What’s Your Social Media Strategy?

Regardless of your market or industry, social media should be a key element of your overall marketing plan. Back in the day (maybe as long as two or three years ago), social media for business was in the “take or leave it” category. These days, it’s a ubiquitous presence and any business that ignores it risks forfeiting a sizeable part of its target market.

Catapult Groups Marketing Manager, Linda Dohnal, gives her top three tips for developing a social media strategy below:

So, like any other business operation, you need a social media strategy plan. In order to claim a rightful place in this online realm, it’s necessary to devise goals and objectives, allocate time and resources for monitoring and contributing to social media platforms, and pay attention to metrics. There are customers out there; it’s up to you to do the necessary work to find them.

Start with goals. What do you hope to from building an active social media presence? Typical business goals include:

  • Drive more traffic to your website
  • Cultivate online relationships
  • Leverage enhanced awareness of your brand to greater sales
  • Build some buzz around your product or service
  • Position yourself as an industry thought-leader
  • Get online feedback to improve the quality of your customer service

Some of these goals can be viewed as short-term (30-60 days), while others are more achievable between six months and a year – depending upon your business needs.

Be selective. There are far too many social media channels for any business to take on collectively. A wiser strategy is focusing on the ones that make the most sense for your business. Who do you want to reach? B2B companies, for example, will get more ROI from an active presence on LinkedIn than Facebook. Active engagement on Twitter has proven to be very beneficial to businesses. Or you can divide your audience into segments, with appropriate resources allocated to different platforms. Knowing where you plan to be influences the type of content you should provide.

Make sure your have organizational buy-in. Social media strategy shouldn’t fall exclusively within the domain of your marketing or public relations departments. When putting together a social media plan, the CEO and other senior executives should be part of process driving that effort. After a plan is developed, encourage employees throughout the organization to take part in social media campaigns and become part of the conversation.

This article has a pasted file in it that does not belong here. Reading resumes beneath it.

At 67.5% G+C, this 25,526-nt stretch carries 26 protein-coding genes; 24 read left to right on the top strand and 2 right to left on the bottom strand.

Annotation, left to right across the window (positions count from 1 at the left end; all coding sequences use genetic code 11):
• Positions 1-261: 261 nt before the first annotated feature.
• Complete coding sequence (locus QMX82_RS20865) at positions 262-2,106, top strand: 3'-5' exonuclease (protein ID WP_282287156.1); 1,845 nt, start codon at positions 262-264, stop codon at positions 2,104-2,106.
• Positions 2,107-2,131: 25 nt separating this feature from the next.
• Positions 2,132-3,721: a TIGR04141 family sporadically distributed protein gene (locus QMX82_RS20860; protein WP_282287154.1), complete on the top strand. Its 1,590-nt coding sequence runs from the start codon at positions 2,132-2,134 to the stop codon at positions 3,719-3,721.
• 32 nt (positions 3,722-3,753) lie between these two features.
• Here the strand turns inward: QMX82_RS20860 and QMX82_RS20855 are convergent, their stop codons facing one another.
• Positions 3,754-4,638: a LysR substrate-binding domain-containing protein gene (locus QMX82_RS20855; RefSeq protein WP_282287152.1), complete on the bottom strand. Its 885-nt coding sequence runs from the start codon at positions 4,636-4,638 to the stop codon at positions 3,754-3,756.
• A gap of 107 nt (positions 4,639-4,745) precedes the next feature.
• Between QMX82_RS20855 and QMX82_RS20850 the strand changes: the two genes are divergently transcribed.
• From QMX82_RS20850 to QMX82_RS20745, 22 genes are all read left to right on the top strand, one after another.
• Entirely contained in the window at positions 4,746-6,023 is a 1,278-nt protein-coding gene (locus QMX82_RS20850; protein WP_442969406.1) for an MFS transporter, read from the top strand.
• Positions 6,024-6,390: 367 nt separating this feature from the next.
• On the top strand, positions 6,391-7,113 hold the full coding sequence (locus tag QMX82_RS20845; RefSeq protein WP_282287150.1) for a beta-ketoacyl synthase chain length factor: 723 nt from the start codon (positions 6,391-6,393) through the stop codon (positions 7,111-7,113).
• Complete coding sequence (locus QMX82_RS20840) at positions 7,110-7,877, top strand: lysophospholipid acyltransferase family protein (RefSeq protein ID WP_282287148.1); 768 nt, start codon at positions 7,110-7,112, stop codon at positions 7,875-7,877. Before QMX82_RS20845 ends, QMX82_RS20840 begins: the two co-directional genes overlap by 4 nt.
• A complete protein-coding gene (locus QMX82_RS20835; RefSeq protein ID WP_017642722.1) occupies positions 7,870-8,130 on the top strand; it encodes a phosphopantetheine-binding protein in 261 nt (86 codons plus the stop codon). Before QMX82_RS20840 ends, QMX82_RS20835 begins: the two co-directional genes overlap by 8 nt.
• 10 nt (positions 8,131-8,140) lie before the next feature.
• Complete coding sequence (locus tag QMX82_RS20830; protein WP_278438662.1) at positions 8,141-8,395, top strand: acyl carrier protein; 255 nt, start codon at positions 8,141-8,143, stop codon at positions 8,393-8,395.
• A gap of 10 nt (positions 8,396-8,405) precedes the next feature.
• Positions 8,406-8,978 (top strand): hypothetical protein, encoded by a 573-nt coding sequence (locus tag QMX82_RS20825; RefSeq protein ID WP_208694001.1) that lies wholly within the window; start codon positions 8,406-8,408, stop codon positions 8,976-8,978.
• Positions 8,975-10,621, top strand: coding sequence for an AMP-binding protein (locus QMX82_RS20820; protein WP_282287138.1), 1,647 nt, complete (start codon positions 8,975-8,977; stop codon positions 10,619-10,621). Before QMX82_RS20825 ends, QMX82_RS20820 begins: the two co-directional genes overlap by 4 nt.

Start engaging customers and prospective customers. Different social media channels require different types of content. One way to attract and engage followers is by providing content of value to customers. Keep the 70/30 rule in mind – 70% of the content you provide should be information people find helpful (“how-to” tips to save time and money, for example) and 30% designed to promote your products and website. This approach will likely encourage users to keep coming back for more.

Also, make sure your messaging is consistent across different platforms. Customers will be confused if you employ differing logos, taglines and online profiles on various social media channels.

Track your metrics. After your team has begun posting content, it’s time to start monitoring and measuring results. Look into existing online tools to help with this effort, such as Google Analytics, Hootsuite and Tweetdeck. These sites can help track what content is having the desired effect in terms of customer engagement and what content falls short of the goal. Other key metrics to track include:

  • Popular posts (as measured by clicks and comments) vs. less-viewed content
  • Growth of the audience
  • Website conversions from social media-generated leads

There’s vast potential for business in social media. With a genuine commitment and focused effort, your business can reap some significant rewards.

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